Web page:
URANIUM producer Paladin Energy has agreed to sell a 25 per cent stake of its flagship project in Namibia to state-owned subsidiary China Uranium Corporation, following several years of softened prices for the nuclear material.
The US$190 million partial sale of Langer Heinrich uranium mine will reportedly provide an essential cash boost for Paladin, which has battled significant debt in the face of deteriorating uranium prices since the Fukushima nuclear disaster nearly three years ago.
Although both the respective boards at Paladin and China Uranium have approved the transaction, the sale is still dependant on certain Chinese regulatory approvals, including the National Development and Reform Commission.
These final approvals are expected to be obtained by mid 2014.
China Uranium, under direction from parent company China National Nuclear Corporation, has agreed to pay a non-refundable US$20 million deposit to Paladin in the interim.
Just days prior to the sale announcement, Paladin confirmed it had successfully refinanced its debt facility for its two major projects – its Namibian flagship, as well as Kayelekera uranium mine in Malawi.
The refinancing was completed after negotiations with several South African and Namibian banks, and effectively enabled Paladin to reduce its debt repayments by US$59 million across the next 18 months.
Within its previous finance agreements, Paladin would have had to pay more than US$80 million across the next 12 months, with total repayments to be completed in 2017.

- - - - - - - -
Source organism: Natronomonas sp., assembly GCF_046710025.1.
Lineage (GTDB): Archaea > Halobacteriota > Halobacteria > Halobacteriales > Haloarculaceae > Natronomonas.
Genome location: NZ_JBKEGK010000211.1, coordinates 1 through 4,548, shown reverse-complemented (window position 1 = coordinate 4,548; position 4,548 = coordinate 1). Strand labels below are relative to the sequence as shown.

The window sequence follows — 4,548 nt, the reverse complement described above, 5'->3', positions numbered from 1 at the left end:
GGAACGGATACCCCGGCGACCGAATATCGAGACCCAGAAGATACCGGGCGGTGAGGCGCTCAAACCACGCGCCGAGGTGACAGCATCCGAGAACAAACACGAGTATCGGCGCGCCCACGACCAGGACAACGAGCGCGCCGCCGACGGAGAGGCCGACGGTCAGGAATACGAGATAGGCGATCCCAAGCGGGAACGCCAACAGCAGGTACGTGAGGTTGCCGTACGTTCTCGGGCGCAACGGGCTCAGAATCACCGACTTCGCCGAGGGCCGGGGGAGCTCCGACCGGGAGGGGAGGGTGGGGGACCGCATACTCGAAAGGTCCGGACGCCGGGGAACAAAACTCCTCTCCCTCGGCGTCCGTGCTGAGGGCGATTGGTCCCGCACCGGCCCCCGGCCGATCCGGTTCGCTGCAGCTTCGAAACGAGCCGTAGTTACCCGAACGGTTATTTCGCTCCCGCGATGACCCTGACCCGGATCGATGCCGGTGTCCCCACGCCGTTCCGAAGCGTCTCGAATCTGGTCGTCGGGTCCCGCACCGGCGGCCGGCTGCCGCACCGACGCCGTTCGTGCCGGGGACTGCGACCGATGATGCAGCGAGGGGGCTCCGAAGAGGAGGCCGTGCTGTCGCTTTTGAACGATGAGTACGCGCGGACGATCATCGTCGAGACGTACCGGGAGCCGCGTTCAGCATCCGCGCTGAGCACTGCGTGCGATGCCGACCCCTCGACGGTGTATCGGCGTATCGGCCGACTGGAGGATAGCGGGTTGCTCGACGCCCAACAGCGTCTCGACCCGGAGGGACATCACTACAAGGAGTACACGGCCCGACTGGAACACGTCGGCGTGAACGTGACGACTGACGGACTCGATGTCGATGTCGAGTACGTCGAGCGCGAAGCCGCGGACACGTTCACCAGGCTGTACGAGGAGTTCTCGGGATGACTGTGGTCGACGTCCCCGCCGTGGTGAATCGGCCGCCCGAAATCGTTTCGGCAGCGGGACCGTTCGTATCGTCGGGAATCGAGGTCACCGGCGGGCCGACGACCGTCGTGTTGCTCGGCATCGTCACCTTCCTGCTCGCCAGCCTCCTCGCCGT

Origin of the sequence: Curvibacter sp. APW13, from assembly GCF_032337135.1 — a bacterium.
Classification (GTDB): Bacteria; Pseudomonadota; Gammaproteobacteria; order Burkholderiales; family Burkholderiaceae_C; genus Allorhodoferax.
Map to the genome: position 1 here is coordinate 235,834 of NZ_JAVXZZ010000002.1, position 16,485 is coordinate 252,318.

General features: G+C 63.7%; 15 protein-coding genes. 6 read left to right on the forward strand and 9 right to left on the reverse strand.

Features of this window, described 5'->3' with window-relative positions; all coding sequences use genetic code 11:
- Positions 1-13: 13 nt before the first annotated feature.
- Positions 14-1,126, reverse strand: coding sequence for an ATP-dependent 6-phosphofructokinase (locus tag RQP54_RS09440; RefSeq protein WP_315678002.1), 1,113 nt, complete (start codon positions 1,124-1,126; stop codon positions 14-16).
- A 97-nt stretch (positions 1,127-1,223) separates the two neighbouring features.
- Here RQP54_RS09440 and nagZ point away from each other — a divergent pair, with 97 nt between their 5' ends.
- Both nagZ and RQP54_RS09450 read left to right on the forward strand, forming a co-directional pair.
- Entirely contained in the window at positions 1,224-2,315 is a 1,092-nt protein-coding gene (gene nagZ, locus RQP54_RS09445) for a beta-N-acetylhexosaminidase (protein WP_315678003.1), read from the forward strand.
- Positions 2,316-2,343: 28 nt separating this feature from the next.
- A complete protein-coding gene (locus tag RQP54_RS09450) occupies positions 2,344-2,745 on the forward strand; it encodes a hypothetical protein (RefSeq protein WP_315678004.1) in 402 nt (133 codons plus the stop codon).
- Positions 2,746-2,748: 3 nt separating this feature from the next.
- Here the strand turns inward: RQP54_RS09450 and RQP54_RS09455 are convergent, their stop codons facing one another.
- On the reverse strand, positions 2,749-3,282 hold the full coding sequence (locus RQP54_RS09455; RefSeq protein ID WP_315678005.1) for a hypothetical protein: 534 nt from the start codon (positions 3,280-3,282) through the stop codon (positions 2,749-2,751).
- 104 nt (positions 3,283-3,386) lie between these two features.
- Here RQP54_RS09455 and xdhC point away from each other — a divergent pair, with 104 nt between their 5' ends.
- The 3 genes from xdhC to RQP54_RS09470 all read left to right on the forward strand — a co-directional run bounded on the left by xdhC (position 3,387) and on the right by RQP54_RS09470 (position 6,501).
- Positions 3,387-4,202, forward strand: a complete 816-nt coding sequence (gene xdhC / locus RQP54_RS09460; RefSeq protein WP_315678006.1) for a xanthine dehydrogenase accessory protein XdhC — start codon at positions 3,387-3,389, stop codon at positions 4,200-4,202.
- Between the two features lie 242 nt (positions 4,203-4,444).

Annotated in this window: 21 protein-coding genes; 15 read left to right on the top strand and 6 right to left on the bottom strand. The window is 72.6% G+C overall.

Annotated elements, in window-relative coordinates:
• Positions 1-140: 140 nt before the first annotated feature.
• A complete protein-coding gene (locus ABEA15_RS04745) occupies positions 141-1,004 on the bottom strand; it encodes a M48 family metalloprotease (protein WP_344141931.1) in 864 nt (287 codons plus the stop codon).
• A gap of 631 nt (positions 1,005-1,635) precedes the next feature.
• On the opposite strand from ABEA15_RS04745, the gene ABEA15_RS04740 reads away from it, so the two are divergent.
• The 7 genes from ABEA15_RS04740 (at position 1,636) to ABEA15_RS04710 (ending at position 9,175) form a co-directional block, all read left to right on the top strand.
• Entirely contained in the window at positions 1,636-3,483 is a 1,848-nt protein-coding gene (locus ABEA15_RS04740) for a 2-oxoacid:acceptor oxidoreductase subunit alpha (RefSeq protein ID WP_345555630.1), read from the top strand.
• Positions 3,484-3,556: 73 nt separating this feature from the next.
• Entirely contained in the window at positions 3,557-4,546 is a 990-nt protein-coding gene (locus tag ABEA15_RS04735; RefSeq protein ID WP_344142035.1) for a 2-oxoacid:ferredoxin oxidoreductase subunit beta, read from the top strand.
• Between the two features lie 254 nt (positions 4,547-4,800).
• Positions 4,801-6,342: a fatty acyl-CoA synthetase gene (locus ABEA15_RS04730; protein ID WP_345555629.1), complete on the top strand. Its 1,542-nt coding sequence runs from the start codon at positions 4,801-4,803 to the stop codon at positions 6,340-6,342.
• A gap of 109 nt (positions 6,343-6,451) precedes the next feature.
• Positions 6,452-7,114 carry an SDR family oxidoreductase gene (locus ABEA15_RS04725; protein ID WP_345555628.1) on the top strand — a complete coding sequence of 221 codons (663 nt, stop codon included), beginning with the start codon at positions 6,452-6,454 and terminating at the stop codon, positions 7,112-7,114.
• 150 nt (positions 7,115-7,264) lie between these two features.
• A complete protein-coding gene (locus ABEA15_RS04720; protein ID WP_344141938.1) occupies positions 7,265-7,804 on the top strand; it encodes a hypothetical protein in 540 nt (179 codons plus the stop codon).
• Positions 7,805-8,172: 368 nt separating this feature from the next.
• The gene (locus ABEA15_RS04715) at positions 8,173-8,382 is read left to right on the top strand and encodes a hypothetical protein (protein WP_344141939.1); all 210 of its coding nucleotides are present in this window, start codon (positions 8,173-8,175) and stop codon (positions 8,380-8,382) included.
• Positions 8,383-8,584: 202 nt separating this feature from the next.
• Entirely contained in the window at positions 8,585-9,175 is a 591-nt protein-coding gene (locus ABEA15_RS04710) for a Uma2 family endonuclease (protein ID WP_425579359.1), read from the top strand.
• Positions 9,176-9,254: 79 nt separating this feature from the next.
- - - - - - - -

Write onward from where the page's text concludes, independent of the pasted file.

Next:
However, under the new agreement, the company’s annual repayments across both projects will now be reduced from US$53.8 million per annum to US$18.3 million per annum in 2014 – a reduction of $US35.5 million. The first repayment can further be postponed until June 2014 as needed.
Paladin chief executive John Borshoff said the new developments had positive implications for the company’s cash flow, and substantially reduced financial pressures.
“The significant cash injection from this minority interest sale [at Langer Heinrich] will largely be applied to debt reduction, which the board considers an essential step during a time of unprecedented low uranium prices,” Mr Borshoff said.
“[The] successful refinancing is another important step in Paladin’s rigorous assessment of options to strengthen the business, both operationally and at a corporate level.
“Completing the refinancing during this period of depressed uranium prices and difficult market conditions is testament to the operational capability and financial robustness of Langer Heinrich.
“The project has continued to deliver superior production results at the same time as ongoing optimisation work has continued to reduce production costs.”